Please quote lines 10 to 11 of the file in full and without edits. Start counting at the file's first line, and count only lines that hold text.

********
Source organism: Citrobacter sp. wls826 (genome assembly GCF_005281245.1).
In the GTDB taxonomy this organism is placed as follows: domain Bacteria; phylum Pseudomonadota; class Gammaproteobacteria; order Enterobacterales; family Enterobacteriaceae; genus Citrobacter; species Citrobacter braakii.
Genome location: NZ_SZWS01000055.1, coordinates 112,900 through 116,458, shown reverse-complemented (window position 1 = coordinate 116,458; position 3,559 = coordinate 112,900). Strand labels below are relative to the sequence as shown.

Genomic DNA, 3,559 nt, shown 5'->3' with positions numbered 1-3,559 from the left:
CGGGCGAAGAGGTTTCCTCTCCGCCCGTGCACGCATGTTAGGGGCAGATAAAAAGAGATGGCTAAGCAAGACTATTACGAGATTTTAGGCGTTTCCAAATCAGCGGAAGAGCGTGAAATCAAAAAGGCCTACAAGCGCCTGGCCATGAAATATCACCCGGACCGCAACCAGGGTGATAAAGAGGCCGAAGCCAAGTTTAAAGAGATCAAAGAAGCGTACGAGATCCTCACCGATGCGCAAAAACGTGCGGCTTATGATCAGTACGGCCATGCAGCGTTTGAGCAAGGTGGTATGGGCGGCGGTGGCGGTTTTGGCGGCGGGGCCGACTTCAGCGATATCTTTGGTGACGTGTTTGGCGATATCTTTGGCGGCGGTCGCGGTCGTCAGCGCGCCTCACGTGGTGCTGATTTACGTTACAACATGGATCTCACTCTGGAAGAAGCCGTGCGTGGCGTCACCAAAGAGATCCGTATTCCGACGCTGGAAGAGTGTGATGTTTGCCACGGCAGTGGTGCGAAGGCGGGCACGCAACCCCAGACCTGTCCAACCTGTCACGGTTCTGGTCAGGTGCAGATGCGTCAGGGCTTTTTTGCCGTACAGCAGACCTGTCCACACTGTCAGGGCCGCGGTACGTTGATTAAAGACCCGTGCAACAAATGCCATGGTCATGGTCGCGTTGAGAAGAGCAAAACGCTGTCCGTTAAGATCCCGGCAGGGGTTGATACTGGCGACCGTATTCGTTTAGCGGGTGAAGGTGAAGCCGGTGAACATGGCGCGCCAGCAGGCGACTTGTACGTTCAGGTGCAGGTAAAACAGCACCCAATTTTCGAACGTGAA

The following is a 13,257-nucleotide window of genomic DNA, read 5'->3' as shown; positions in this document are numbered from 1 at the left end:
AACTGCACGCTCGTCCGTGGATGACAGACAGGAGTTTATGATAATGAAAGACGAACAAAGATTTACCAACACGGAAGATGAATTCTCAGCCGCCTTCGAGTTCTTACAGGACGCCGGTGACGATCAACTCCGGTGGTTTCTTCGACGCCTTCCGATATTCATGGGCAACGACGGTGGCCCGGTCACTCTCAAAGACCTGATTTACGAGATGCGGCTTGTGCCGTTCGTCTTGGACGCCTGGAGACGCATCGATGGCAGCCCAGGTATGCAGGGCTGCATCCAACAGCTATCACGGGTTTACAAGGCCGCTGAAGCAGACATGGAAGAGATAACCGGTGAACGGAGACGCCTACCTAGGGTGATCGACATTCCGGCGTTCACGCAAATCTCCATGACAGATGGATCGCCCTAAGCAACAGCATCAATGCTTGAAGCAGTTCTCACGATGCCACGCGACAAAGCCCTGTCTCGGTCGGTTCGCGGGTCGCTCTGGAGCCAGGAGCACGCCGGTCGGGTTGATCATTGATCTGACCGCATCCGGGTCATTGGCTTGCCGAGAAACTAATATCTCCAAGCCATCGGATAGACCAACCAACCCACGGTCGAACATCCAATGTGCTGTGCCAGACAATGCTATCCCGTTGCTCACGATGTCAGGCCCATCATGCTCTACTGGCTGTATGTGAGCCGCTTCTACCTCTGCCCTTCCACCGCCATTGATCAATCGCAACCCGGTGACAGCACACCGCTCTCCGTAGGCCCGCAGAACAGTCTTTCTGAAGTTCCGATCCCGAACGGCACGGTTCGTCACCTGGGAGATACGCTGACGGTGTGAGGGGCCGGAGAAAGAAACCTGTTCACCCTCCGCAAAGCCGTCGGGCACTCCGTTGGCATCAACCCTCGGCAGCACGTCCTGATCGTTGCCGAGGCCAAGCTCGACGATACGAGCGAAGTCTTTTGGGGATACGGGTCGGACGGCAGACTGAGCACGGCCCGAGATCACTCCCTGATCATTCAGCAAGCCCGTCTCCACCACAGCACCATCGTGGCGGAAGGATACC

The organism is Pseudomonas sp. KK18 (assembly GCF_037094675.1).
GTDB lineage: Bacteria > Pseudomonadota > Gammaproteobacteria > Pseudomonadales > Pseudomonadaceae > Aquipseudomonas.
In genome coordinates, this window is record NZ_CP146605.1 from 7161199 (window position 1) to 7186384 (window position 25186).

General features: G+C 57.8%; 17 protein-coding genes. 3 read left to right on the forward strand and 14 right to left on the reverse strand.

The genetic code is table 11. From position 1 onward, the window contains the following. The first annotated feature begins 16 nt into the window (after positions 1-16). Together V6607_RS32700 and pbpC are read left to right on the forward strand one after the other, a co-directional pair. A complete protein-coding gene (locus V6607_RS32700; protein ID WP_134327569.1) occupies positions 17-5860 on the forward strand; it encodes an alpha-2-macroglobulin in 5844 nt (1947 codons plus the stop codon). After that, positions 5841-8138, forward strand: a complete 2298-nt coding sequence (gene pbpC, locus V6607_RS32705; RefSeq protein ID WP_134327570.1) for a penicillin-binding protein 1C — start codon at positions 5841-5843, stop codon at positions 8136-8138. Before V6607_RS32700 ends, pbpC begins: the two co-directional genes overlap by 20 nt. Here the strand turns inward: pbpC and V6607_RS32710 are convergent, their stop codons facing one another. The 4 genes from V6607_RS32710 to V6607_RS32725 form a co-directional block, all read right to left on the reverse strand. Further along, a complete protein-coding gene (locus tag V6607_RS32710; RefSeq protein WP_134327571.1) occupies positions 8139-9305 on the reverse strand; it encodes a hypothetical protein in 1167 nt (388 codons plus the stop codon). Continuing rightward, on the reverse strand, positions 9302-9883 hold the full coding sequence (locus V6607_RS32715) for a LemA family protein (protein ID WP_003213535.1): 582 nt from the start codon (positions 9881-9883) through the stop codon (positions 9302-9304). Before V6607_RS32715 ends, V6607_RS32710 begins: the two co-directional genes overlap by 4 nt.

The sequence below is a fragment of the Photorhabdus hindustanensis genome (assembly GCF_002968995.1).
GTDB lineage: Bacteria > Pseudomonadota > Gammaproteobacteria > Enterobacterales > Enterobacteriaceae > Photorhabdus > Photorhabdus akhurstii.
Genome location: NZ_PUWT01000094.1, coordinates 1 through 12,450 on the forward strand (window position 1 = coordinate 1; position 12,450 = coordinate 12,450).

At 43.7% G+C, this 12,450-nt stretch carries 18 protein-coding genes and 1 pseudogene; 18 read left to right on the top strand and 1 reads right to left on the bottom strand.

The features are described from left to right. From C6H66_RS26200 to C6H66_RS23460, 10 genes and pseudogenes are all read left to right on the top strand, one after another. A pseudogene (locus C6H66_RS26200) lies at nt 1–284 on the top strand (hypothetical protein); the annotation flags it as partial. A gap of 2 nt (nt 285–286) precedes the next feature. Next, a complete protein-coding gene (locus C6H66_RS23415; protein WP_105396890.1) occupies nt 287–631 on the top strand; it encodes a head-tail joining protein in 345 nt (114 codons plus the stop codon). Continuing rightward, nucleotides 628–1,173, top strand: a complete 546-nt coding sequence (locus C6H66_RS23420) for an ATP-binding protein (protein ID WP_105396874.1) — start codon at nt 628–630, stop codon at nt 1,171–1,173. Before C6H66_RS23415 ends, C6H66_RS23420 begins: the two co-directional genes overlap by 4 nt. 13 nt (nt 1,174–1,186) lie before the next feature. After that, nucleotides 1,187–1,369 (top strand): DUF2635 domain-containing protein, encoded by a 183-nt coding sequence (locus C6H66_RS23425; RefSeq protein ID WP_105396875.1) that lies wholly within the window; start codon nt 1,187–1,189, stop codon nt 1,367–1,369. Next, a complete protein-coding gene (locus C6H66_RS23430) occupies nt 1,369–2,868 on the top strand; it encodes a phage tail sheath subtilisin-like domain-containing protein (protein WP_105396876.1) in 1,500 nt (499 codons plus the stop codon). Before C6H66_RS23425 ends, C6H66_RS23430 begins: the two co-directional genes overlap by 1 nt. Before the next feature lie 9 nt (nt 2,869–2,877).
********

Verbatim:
In genome coordinates, this window is record NZ_CP146605.1 from 7161199 (window position 1) to 7186384 (window position 25186).

General features: G+C 57.8%; 17 protein-coding genes. 3 read left to right on the forward strand and 14 right to left on the reverse strand.